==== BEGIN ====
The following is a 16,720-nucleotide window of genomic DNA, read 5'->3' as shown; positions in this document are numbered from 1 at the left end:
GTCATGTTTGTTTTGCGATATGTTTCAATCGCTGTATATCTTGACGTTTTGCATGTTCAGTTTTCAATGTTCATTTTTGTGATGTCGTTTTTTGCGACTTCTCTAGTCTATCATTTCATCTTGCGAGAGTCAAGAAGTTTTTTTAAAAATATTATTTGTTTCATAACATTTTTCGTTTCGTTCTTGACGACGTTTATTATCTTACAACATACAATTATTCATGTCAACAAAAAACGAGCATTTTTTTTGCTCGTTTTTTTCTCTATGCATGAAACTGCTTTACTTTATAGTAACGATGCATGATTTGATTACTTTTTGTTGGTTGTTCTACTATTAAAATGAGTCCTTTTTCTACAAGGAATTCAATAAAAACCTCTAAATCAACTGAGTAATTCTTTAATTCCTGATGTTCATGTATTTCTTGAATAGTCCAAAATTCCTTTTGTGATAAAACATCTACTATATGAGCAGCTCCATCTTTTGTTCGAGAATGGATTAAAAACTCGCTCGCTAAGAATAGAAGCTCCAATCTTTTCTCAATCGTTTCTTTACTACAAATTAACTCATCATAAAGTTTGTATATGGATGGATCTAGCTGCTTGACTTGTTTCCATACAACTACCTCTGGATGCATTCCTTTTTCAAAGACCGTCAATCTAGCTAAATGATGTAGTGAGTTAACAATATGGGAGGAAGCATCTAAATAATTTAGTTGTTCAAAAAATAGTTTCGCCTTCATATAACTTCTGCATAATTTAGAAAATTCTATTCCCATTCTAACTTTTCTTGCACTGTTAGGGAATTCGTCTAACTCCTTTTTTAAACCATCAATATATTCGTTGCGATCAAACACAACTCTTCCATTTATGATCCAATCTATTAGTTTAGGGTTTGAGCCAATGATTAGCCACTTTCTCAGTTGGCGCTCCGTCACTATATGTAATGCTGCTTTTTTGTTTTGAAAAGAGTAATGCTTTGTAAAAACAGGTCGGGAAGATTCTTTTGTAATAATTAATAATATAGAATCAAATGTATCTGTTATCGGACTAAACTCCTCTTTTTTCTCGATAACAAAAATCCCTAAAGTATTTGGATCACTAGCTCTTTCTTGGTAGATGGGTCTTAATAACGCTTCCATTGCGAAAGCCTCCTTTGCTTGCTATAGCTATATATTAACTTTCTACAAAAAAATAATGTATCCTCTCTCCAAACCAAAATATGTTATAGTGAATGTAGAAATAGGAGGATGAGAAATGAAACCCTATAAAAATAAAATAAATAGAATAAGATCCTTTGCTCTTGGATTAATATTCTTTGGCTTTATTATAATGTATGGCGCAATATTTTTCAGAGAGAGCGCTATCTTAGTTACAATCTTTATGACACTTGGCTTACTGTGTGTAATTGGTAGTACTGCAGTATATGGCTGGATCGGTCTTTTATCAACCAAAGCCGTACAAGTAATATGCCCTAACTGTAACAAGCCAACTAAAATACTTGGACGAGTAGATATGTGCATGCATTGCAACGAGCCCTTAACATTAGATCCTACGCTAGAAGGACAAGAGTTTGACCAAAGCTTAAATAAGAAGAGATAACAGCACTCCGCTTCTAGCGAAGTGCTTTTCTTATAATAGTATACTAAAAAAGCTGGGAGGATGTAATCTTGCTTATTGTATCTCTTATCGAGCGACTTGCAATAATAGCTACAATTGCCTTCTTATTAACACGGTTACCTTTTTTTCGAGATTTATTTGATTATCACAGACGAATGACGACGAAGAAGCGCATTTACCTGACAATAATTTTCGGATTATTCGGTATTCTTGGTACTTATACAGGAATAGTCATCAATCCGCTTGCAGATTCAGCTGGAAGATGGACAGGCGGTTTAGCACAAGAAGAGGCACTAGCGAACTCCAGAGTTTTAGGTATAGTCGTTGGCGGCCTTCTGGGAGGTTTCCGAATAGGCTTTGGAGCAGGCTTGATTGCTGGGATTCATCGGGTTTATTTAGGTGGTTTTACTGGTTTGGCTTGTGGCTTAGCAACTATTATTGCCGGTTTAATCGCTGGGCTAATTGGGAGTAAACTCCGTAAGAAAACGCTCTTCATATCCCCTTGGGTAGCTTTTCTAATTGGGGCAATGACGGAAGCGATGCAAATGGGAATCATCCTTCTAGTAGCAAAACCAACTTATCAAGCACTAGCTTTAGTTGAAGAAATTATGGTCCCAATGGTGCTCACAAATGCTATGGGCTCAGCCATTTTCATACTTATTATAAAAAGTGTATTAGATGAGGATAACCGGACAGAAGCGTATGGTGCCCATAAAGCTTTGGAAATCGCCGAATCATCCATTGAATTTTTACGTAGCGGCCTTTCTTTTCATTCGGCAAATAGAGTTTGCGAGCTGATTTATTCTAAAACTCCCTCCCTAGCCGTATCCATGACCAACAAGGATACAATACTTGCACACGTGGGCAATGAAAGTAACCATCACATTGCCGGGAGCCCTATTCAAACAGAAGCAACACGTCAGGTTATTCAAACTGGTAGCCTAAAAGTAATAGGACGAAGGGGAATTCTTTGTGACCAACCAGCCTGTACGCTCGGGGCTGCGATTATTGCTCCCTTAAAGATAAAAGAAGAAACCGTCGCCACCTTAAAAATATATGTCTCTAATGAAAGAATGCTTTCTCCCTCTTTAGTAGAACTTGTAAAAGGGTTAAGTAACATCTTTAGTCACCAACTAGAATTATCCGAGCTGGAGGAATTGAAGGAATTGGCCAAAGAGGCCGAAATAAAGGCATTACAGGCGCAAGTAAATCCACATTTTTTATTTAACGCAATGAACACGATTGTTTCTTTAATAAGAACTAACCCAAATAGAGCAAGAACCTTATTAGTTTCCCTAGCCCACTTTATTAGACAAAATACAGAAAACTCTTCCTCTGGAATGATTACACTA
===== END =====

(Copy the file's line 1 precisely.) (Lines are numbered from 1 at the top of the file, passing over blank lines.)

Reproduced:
The following is a 16,720-nucleotide window of genomic DNA, read 5'->3' as shown; positions in this document are numbered from 1 at the left end: